Apr 102013
 

Among expats in Thailand the saying was “the locals can ignore the law, but multinationals can’t.”

Thailand has some pretty strict laws on employee wages, workplace safety and council permits. Pretty well every business ignores them except the multinationals.

Generally Thais don’t complain about businesses not complying with the rules and the authorities are reluctant to take action.

Unless you’re a multinational, in which case the slightest irregularity in pay risks a visit from the police.

A few days in the Bangkok Immigration Gaol while the misunderstanding is sorted out is a good lesson for any sloppy farang country manager who hasn’t been ticking all the boxes.

The recent protests in China against Apple and now Microsoft over warranties illustrate a similar situation in the PRC.

What’s fascinating though is how the complaints against Microsoft and Apple are part of the rising Chinese consumer movement.

It’s a tough life being a consumer advocate in China, leading protests against well connected local companies or their government cronies could be a career limiting move, or much worse.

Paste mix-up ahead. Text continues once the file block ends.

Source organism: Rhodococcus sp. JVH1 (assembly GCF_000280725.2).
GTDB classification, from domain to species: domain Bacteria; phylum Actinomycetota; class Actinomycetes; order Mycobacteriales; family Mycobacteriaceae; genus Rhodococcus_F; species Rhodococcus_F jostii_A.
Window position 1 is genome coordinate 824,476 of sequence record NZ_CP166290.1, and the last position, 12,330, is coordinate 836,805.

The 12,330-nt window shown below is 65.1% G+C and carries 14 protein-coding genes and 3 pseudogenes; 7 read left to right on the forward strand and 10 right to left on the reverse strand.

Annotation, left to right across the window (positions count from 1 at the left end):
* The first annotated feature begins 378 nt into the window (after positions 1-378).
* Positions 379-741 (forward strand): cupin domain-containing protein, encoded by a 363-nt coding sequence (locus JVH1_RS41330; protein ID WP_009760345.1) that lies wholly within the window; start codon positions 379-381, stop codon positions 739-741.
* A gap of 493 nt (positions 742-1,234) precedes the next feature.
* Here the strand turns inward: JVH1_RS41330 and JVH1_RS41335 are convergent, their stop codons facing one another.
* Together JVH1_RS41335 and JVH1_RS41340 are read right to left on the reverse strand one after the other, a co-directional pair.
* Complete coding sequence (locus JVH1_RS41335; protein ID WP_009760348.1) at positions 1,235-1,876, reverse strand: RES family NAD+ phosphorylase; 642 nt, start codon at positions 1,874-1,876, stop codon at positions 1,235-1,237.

On the other hand it’s safe to criticise an American corporation and its much more likely to get results.

So managers of foreign companies in China have to be far more responsive to complaints than their local counterparts as Apple and Microsoft have learned.

For multinationals there is an upside to this, foreign companies tend to get better staff as they don’t mess people around with pay and their products are seen as being better because they do honor warranties.

It ends up being swings and roundabouts, but it does emphasise the traps for inexperienced expat managers who can unwittingly get themselves in trouble.

Apple and Microsoft have learned their lesson about customer service in China, you wonder how many others are still to do so.

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